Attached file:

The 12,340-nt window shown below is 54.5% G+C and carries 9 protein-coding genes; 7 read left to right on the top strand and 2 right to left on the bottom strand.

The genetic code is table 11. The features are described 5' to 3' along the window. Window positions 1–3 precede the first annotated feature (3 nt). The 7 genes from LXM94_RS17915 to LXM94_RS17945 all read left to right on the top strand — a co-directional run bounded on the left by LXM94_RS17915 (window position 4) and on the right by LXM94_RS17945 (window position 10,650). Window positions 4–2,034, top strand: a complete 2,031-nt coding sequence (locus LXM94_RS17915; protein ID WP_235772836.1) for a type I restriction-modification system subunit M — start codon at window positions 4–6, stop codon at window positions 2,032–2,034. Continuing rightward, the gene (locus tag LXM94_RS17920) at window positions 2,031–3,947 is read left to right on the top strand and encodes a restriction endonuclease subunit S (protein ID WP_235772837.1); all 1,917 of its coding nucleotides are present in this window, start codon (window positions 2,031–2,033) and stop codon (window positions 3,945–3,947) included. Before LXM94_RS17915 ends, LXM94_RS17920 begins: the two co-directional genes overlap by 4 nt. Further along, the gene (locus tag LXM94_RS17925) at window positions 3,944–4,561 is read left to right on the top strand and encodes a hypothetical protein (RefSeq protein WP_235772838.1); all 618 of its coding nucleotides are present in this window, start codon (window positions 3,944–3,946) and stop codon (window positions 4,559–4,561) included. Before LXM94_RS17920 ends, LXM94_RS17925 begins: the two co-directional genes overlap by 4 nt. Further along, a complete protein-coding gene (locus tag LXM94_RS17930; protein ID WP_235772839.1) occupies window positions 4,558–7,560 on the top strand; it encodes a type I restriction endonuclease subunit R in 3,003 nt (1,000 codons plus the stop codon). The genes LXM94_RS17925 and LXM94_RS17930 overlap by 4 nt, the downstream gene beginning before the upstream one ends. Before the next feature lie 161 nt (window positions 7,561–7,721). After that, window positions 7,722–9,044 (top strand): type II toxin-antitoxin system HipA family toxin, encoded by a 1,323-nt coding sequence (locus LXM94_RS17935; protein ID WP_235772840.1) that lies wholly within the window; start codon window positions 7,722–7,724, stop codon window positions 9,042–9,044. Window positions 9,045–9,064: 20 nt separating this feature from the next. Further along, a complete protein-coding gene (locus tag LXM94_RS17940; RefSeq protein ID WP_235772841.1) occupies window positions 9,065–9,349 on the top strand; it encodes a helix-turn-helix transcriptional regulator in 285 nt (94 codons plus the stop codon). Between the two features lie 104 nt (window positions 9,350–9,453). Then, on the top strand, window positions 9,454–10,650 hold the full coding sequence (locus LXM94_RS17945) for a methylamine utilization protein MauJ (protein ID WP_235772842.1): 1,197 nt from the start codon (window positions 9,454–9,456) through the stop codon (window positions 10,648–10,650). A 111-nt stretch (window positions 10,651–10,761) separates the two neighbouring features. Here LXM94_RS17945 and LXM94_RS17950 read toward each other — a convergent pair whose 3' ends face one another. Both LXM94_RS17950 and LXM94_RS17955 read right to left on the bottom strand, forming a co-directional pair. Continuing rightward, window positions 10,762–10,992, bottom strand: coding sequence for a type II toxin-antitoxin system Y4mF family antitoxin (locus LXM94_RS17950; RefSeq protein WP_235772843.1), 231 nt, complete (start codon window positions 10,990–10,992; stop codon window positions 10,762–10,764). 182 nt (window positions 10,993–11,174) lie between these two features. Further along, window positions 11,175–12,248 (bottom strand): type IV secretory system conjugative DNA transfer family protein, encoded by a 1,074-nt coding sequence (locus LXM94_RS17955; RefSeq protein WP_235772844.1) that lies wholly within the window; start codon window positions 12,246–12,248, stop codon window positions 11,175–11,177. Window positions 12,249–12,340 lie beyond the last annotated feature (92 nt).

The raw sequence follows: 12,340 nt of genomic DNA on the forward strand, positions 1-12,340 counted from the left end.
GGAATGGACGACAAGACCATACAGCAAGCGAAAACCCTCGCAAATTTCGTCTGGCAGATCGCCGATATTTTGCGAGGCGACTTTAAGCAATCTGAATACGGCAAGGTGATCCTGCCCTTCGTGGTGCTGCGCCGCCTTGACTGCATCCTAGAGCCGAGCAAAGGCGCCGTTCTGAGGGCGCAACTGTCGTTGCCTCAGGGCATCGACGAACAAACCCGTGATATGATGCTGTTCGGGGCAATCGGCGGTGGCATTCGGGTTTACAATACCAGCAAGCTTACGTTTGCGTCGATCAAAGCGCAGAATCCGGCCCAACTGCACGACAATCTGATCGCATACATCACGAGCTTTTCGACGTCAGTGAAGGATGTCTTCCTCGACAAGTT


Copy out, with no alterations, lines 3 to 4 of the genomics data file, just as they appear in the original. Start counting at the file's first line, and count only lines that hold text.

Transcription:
The raw sequence follows: 12,340 nt of genomic DNA on the forward strand, positions 1-12,340 counted from the left end.
GGAATGGACGACAAGACCATACAGCAAGCGAAAACCCTCGCAAATTTCGTCTGGCAGATCGCCGATATTTTGCGAGGCGACTTTAAGCAATCTGAATACGGCAAGGTGATCCTGCCCTTCGTGGTGCTGCGCCGCCTTGACTGCATCCTAGAGCCGAGCAAAGGCGCCGTTCTGAGGGCGCAACTGTCGTTGCCTCAGGGCATCGACGAACAAACCCGTGATATGATGCTGTTCGGGGCAATCGGCGGTGGCATTCGGGTTTACAATACCAGCAAGCTTACGTTTGCGTCGATCAAAGCGCAGAATCCGGCCCAACTGCACGACAATCTGATCGCATACATCACGAGCTTTTCGACGTCAGTGAAGGATGTCTTCCTCGACAAGTT